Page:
In 1969, he formed First Artists Production Company with Barbra Streisand and Sidney Poitier; later, Steve McQueen and Dustin Hoffman joined up. The idea was that they would produce quality films, films they cared about. The reality was that the lunatics couldn't run the asylum, and he himself was bored, frustrated, sick of playing Paul Newman playing Paul Newman.

"I'm running out of steam," he said in 1968. "Wherever I look, I find parts reminiscent of Luke or Hud or Fast Eddie. Christ, I played those parts once and parts of them more than once. It's not only dangerous to repeat yourself, it's damned tiresome."Besides, he had discovered racing. This circle he liked -- fast and faster, no thought beyond the screaming cockpit, no introspection, no box office. You won or you didn't. He kept his filming schedule clear from April to October -- racing season -- and turned pro in 1977. He was fifty-two years old, and acting was now something he did on the side.

And this -- fuck it, just fuck it; just drive the bitch like you stole it and pass the fucking Scotch -- this he could use to become the actor he'd always wanted to be, free of all the smirking boyo shit and freeze-framed machismo.

The transformation began in yet another movie no one saw, 1976's Buffalo Bill & the Indians, or Sitting Bull's History Lesson, in which Newman played the living legend as a drunken buffoon and a showbiz fraud. Then Slap Shot: Newman on skates, playing a muff-diving hockey lifer who sports a brown patent-leather leisure suit off-ice and isn't above diddling a teammate's wife. And when Redford pulled out of The Verdict because playing the boozehound shyster wouldn't gloss his image, Newman took the part, pouring himself into a raw wound of a character and -- stripped of all mannerism -- bared the soul and spirit of the man, coming out on the other side in the flat-out best ride of his career.He is what his father was, a family man. Five daughters. His first child, Scott, his only son, overdosed and died at the age of twenty-eight, in 1978. Scott had tried to become an actor, had tried stunt work, had changed his name to William Scott and tried to become a singer. It had been bad between them for a long time before the pills and alcohol carried Scott away, worse than it had been back when he himself was his father's son and a fuckup.

When the phone call came, he was not surprised to hear that Scott had died. What shocked him was the anger and the hurt. What enveloped him then was the length of the shadow his own father had cast, and the darkness of the shadow now belonged to him.Then a line of dialogue drifts back to him from twenty-five years ago, from when he played Buffalo Bill for Robert Altman: "The last thing a man wants to do is the last thing he does.""I don't ask any questions about it," he says. "I'm afraid that if I ask any questions about it, I could come up with the wrong answer. It's the act in itself that is the important thing, not seeking out the motivation for it. Every donation that I ever made to anything was always anonymous. Now I have to broadcast it. I really don't like it."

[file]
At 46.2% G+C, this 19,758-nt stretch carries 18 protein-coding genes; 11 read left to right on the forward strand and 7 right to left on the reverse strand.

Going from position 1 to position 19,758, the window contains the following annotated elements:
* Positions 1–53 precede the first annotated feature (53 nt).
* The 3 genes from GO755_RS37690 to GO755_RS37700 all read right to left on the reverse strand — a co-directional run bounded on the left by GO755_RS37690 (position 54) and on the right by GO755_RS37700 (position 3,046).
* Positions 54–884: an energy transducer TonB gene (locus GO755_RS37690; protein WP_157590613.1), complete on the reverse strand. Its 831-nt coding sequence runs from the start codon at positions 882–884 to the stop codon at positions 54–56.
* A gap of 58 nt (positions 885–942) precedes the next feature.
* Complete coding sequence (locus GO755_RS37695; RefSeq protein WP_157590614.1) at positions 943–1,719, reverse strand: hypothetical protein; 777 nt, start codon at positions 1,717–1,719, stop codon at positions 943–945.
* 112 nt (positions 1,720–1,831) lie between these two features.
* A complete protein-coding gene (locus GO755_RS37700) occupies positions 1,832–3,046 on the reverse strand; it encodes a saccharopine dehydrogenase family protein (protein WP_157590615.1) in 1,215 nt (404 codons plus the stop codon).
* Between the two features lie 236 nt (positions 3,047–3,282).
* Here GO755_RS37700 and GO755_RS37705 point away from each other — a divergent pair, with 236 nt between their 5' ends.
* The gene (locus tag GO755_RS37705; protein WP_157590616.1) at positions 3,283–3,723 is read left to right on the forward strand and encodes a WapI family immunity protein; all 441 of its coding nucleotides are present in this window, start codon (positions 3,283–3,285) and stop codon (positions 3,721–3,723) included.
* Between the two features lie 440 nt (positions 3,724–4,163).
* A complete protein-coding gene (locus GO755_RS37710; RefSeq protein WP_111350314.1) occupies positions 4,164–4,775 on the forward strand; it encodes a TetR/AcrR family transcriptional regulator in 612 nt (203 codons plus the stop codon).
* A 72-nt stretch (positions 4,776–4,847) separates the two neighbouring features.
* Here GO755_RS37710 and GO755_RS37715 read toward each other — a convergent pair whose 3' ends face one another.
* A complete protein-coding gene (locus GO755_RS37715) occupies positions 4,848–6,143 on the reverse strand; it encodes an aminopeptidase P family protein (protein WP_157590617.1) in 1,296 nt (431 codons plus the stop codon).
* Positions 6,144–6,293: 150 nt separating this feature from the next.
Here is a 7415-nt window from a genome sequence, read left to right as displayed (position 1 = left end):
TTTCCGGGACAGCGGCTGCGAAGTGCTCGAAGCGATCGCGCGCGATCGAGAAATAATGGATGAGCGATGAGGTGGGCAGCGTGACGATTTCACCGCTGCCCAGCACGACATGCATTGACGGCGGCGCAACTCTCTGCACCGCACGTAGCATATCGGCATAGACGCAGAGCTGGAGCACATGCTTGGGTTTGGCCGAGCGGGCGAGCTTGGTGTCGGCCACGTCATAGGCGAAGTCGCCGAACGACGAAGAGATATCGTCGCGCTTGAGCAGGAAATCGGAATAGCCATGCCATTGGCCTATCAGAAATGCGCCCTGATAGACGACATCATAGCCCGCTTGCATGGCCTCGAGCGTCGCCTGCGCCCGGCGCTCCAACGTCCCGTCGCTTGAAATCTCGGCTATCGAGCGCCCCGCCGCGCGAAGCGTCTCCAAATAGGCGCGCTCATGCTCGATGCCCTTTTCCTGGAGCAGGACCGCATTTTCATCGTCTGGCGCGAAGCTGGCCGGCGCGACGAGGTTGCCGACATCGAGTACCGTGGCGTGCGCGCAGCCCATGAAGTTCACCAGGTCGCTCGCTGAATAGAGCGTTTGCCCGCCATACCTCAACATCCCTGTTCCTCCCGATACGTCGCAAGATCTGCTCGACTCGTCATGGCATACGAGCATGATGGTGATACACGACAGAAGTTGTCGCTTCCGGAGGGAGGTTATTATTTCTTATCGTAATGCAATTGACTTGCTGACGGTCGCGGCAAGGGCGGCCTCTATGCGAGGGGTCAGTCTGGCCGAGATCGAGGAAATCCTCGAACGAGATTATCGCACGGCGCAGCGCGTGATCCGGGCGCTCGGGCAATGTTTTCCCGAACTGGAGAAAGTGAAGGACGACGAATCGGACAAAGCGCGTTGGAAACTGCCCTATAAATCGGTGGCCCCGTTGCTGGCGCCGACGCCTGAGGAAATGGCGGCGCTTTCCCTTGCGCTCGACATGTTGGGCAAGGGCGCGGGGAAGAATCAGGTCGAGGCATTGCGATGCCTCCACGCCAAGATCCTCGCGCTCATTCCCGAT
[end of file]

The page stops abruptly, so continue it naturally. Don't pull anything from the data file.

He is now a spokesman for the Committee to Encourage Corporate Philanthropy, whose goal is to increase the total annual amount of corporate donations from $9 billion to $15 billion by 2004. He spoke late last year at the kickoff banquet to a gaggle of CEOs -- Chase Manhattan, Kmart, Citibank, Xerox, America Online: more than two dozen of the lucky bastards, all self-made, rugged individualists who weren't born in Papua, New Guinea -- and told them, "Wipe your minds," and asked them to commit 2 percent of their annual after-tax profits to charity.

Well, they said, they'd have to think about it. They'd have to consider their responsibilities to the shareholders.

They thought about it. They discussed it. They voted no.

Loooooong pause.

"With all the questionable things we're capable of doing," he tells me, and this clause is followed by a pause so long that a bunch of skinny Europeans could plant a net on either end of it and start a soccer match, "it seems that all entities should participate in holding out their hands to people who have less than they have."

Frankly, I could go for another piece of chocolate, but I left my wallet in the car. So I figure it's a good time to ask him something -- loooong pause: two can play that game -- deep. Something about Paul Newman, the man sitting here with me, being more than the sum of the parts he has played.

If he ain't Hud, ain't Fast Eddie, ain't Cool Hand Luke, ain't Butch, who is he?

Who is Paul Newman?

"I don't know," he says, sipping the dregs of his coffee. "You can't not absorb some of those character traits into your own personality. You try to separate those little fragments you've created. You don't know. The only time you'll know is when you're on your deathbed, and then you'll say, 'Okay, now we're down to ground zero.' That's when you separate what's real and what isn't real."
He knows that the last thing a man wants to do is the last thing he does". Source: www.esquire.com